Cool-Season Moisture Delivery and Multi-Basin Streamflow Anomalies in the Western United States

Persistent Link:
http://hdl.handle.net/10150/624160
Title:
Cool-Season Moisture Delivery and Multi-Basin Streamflow Anomalies in the Western United States
Author:
Malevich, Steven Brewster
Issue Date:
2017
Publisher:
The University of Arizona.
Rights:
Copyright © is held by the author. Digital access to this material is made possible by the University Libraries, University of Arizona. Further transmission, reproduction or presentation (such as public display or performance) of protected items is prohibited except with permission of the author.
Abstract:
Widespread droughts can have a significant impact on western United States streamflow, but the causes of these events are not fully understood. This dissertation examines streamflow from multiple western US basins and establishes the robust, leading modes of variability in interannual streamflow throughout the past century. I show that approximately 50% of this variability is associated with spatially widespread streamflow anomalies that are statistically independent from streamflow's response to the El Niño-Southern Oscillation (ENSO). The ENSO-teleconnection accounts for approximately 25% of the interannual variability in streamflow, across this network. These atmospheric circulation anomalies associated with the most spatially widespread variability are associated with the Aleutian low and the persistent coastal atmospheric ridge in the Pacific Northwest. I use a watershed segmentation algorithm to explicitly track the position and intensity of these features and compare their variability to the multi-basin streamflow variability. Results show that latitudinal shifts in the coastal atmospheric ridge are more strongly associated with streamflow's north-south dipole response to ENSO variability while more spatially widespread anomalies in streamflow most strongly relate to seasonal changes in the coastal ridge intensity. This likely reflects persistent coastal ridge blocking of cool-season precipitation into western US river basins. I utilize the 35 model runs of the Community Earth System Model Large Ensemble (CESMLE) to determine whether the model ensemble simulates the anomalously strong coastal ridges and extreme widespread wintertime precipitation anomalies found in the observation record. Though there is considerable bias in the CESMLE, the CESMLE runs simulate extremely widespread dry precipitation anomalies with a frequency of approximately one extreme event per century during the historical simulations (1920 - 2005). These extremely widespread dry events correspond significantly with anomalously intense coastal atmospheric ridges. The results from these three papers connect widespread interannual streamflow anomalies in the western US - and especially extremely widespread streamflow droughts - with semi-permanent atmospheric ridge anomalies near the coastal Pacific Northwest. This is important to western US water managers because these widespread events appear to have been a robust feature of the past century. The semi-permanent atmospheric features associated with these widespread dry streamflow anomalies are projected to change position significantly in the next century as a response to global climate change. This may change widespread streamflow anomaly characteristic in the western US, though my results do not show evidence of these changes within the instrument record of last century.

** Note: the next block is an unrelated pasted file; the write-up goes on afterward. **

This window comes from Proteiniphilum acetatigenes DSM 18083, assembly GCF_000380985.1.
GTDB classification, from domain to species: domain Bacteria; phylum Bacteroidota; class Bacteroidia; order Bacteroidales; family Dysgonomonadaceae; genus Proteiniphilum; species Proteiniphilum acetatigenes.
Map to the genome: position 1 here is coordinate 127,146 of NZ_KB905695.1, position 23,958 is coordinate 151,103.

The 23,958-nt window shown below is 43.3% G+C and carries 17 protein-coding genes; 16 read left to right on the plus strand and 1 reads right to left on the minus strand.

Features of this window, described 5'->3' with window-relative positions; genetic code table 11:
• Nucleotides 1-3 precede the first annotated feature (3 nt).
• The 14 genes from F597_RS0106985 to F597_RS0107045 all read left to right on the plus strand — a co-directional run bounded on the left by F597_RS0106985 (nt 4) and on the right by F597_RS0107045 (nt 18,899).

Type:
text; Electronic Dissertation
Keywords:
atmospheric circulation; climate change; drought; segmentation; streamflow; western US
Degree Name:
Ph.D.
Degree Level:
doctoral
Degree Program:
Graduate College; Geosciences
Degree Grantor:
University of Arizona
Advisor:
Woodhouse, Connie A.

Full metadata record

DC FieldValue Language
dc.language.isoen_USen
dc.titleCool-Season Moisture Delivery and Multi-Basin Streamflow Anomalies in the Western United Statesen_US
dc.creatorMalevich, Steven Brewsteren